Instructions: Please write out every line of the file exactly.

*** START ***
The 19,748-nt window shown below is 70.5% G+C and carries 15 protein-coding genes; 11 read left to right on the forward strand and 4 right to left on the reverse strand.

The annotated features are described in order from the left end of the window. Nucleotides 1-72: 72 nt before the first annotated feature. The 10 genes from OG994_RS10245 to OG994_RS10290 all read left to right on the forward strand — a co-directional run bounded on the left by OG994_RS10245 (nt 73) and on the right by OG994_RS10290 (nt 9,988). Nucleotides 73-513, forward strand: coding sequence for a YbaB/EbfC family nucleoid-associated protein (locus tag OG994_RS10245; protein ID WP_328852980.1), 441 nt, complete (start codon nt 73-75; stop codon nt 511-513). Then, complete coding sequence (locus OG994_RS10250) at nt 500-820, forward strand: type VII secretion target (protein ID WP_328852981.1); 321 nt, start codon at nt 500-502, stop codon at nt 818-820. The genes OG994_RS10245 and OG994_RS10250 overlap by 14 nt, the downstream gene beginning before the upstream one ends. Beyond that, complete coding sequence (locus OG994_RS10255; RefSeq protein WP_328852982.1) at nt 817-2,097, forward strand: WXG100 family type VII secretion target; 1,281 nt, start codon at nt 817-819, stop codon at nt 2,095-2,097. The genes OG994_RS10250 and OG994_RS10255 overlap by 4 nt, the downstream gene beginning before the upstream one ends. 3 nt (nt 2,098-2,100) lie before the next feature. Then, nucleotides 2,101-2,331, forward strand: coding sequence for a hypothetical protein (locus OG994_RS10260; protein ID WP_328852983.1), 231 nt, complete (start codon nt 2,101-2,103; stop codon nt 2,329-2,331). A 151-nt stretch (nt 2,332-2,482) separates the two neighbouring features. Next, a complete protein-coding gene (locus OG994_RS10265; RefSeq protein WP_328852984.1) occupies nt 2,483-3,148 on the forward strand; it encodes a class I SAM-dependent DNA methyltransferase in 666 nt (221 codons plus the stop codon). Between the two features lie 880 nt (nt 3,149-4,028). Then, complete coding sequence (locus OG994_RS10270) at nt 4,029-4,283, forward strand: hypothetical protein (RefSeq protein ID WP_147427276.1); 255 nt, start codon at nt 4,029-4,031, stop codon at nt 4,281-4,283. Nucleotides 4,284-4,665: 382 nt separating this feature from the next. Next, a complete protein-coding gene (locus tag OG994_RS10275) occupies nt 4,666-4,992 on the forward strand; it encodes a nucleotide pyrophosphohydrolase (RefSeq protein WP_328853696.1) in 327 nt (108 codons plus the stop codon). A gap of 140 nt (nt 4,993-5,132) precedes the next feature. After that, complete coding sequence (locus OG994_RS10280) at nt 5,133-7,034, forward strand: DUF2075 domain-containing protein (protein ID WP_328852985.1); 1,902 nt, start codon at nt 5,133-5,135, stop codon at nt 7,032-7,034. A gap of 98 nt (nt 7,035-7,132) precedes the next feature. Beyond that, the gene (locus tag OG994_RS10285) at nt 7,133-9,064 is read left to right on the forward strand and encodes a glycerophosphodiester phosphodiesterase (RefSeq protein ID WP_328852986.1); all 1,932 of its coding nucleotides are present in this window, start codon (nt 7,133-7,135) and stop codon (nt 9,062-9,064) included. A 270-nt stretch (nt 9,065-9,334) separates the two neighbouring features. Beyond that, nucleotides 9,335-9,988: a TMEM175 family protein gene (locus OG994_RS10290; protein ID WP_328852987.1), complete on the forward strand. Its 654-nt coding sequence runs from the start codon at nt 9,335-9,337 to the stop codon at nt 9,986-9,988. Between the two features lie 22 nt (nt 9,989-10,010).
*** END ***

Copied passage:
The 19,748-nt window shown below is 70.5% G+C and carries 15 protein-coding genes; 11 read left to right on the forward strand and 4 right to left on the reverse strand.

The annotated features are described in order from the left end of the window. Nucleotides 1-72: 72 nt before the first annotated feature. The 10 genes from OG994_RS10245 to OG994_RS10290 all read left to right on the forward strand — a co-directional run bounded on the left by OG994_RS10245 (nt 73) and on the right by OG994_RS10290 (nt 9,988). Nucleotides 73-513, forward strand: coding sequence for a YbaB/EbfC family nucleoid-associated protein (locus tag OG994_RS10245; protein ID WP_328852980.1), 441 nt, complete (start codon nt 73-75; stop codon nt 511-513). Then, complete coding sequence (locus OG994_RS10250) at nt 500-820, forward strand: type VII secretion target (protein ID WP_328852981.1); 321 nt, start codon at nt 500-502, stop codon at nt 818-820. The genes OG994_RS10245 and OG994_RS10250 overlap by 14 nt, the downstream gene beginning before the upstream one ends. Beyond that, complete coding sequence (locus OG994_RS10255; RefSeq protein WP_328852982.1) at nt 817-2,097, forward strand: WXG100 family type VII secretion target; 1,281 nt, start codon at nt 817-819, stop codon at nt 2,095-2,097. The genes OG994_RS10250 and OG994_RS10255 overlap by 4 nt, the downstream gene beginning before the upstream one ends. 3 nt (nt 2,098-2,100) lie before the next feature. Then, nucleotides 2,101-2,331, forward strand: coding sequence for a hypothetical protein (locus OG994_RS10260; protein ID WP_328852983.1), 231 nt, complete (start codon nt 2,101-2,103; stop codon nt 2,329-2,331). A 151-nt stretch (nt 2,332-2,482) separates the two neighbouring features. Next, a complete protein-coding gene (locus OG994_RS10265; RefSeq protein WP_328852984.1) occupies nt 2,483-3,148 on the forward strand; it encodes a class I SAM-dependent DNA methyltransferase in 666 nt (221 codons plus the stop codon). Between the two features lie 880 nt (nt 3,149-4,028). Then, complete coding sequence (locus OG994_RS10270) at nt 4,029-4,283, forward strand: hypothetical protein (RefSeq protein ID WP_147427276.1); 255 nt, start codon at nt 4,029-4,031, stop codon at nt 4,281-4,283. Nucleotides 4,284-4,665: 382 nt separating this feature from the next. Next, a complete protein-coding gene (locus tag OG994_RS10275) occupies nt 4,666-4,992 on the forward strand; it encodes a nucleotide pyrophosphohydrolase (RefSeq protein WP_328853696.1) in 327 nt (108 codons plus the stop codon). A gap of 140 nt (nt 4,993-5,132) precedes the next feature. After that, complete coding sequence (locus OG994_RS10280) at nt 5,133-7,034, forward strand: DUF2075 domain-containing protein (protein ID WP_328852985.1); 1,902 nt, start codon at nt 5,133-5,135, stop codon at nt 7,032-7,034. A gap of 98 nt (nt 7,035-7,132) precedes the next feature. Beyond that, the gene (locus tag OG994_RS10285) at nt 7,133-9,064 is read left to right on the forward strand and encodes a glycerophosphodiester phosphodiesterase (RefSeq protein ID WP_328852986.1); all 1,932 of its coding nucleotides are present in this window, start codon (nt 7,133-7,135) and stop codon (nt 9,062-9,064) included. A 270-nt stretch (nt 9,065-9,334) separates the two neighbouring features. Beyond that, nucleotides 9,335-9,988: a TMEM175 family protein gene (locus OG994_RS10290; protein ID WP_328852987.1), complete on the forward strand. Its 654-nt coding sequence runs from the start codon at nt 9,335-9,337 to the stop codon at nt 9,986-9,988. Between the two features lie 22 nt (nt 9,989-10,010).